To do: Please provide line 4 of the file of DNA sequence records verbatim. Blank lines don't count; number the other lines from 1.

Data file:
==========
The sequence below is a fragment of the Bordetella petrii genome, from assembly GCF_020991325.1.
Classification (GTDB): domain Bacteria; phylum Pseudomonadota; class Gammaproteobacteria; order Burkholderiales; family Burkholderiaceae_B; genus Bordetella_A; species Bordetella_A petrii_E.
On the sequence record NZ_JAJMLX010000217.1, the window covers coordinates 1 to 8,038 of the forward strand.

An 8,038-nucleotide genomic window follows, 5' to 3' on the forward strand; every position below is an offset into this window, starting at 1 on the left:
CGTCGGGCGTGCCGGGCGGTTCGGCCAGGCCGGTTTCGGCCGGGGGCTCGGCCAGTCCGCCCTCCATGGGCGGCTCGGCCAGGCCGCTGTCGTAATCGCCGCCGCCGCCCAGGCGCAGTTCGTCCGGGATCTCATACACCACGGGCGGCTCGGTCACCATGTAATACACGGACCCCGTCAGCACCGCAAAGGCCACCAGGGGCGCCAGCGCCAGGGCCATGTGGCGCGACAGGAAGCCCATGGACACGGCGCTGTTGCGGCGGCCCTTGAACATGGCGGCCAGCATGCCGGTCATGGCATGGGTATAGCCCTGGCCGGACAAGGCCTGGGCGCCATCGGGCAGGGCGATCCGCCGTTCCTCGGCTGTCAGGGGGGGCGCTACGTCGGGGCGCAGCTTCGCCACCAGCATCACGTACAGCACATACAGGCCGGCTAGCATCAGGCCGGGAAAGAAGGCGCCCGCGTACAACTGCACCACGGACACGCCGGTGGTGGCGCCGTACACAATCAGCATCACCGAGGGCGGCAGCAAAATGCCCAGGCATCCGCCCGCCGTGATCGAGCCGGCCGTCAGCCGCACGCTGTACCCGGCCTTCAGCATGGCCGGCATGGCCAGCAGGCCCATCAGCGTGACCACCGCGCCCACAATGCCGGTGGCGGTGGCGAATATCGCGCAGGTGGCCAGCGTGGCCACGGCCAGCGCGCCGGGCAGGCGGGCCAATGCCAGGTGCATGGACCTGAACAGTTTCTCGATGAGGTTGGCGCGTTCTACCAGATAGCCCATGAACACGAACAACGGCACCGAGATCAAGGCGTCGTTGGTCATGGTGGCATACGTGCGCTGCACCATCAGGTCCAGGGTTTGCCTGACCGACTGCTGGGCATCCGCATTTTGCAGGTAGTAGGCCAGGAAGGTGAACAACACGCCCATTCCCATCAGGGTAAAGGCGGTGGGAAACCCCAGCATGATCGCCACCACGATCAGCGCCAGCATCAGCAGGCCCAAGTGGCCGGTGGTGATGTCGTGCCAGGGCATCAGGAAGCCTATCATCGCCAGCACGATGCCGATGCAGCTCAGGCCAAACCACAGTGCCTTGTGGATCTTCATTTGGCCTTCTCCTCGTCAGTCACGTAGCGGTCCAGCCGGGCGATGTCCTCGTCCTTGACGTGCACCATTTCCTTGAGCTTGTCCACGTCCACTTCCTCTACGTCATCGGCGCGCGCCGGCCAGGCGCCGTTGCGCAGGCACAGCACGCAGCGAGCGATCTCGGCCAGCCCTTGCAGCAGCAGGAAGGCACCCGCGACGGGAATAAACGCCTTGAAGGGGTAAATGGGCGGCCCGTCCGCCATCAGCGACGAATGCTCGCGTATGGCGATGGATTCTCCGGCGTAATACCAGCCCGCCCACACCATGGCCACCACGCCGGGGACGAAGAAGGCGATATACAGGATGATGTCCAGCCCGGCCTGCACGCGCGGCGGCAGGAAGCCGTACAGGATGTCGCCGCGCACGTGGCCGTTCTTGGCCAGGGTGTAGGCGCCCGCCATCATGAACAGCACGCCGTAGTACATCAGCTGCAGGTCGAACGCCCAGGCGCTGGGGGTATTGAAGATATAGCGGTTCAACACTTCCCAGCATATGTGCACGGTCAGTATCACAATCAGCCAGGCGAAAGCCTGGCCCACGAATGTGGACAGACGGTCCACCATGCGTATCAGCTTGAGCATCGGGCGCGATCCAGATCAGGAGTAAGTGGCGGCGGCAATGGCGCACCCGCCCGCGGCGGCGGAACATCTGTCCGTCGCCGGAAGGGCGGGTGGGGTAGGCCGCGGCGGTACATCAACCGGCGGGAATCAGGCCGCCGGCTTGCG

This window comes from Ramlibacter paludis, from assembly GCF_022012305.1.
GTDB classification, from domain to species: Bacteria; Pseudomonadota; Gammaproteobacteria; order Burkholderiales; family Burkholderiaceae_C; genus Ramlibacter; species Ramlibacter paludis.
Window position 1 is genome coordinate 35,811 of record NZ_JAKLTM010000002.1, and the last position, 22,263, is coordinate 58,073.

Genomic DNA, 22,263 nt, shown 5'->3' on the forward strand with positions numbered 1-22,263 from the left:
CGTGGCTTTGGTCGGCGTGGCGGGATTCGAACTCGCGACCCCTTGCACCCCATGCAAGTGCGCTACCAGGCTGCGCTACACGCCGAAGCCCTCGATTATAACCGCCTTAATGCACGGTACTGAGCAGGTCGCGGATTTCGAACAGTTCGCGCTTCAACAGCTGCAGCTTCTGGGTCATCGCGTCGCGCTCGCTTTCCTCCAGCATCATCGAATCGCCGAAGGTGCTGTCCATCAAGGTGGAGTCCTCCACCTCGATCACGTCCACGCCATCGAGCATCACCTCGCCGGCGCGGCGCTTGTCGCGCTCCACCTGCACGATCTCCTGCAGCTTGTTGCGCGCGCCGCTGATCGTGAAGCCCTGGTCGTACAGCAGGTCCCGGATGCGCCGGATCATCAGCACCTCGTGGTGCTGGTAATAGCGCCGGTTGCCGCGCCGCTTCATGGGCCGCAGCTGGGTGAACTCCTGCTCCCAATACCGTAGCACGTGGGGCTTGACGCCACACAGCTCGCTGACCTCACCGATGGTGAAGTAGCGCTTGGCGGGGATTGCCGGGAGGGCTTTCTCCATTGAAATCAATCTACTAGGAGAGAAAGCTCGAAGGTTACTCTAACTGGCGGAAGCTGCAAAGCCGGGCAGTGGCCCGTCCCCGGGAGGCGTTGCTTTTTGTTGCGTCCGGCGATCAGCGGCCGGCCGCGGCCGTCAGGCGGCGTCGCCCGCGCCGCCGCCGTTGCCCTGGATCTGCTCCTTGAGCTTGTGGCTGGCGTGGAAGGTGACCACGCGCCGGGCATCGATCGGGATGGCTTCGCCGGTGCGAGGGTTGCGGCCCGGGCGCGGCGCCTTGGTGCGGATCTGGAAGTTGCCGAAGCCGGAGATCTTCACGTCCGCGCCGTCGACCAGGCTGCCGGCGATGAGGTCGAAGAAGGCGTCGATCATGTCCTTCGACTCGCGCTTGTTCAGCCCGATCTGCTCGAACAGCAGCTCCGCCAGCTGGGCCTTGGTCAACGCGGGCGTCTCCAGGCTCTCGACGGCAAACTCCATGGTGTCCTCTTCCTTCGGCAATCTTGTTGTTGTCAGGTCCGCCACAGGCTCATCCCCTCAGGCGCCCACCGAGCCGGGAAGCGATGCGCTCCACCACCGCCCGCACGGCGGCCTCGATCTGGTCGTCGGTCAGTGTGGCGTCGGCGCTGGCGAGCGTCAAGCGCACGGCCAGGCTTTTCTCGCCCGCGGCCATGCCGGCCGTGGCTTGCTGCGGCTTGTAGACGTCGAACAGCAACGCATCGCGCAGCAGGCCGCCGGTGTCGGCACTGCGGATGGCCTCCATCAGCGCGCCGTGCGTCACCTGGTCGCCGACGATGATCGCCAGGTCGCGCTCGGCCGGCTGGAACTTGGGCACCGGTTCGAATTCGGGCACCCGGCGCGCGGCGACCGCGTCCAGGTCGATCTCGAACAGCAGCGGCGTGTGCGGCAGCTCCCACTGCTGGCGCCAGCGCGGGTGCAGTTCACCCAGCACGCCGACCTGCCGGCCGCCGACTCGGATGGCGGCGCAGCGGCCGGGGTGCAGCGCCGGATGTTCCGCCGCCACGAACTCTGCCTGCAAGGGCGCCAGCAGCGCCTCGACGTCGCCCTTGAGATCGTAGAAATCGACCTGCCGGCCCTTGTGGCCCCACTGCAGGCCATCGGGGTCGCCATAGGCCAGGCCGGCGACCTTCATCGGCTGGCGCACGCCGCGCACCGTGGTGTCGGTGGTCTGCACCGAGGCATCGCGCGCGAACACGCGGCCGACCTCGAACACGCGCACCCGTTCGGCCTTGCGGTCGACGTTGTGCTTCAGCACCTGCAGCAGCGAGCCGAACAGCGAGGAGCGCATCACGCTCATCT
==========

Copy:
An 8,038-nucleotide genomic window follows, 5' to 3' on the forward strand; every position below is an offset into this window, starting at 1 on the left: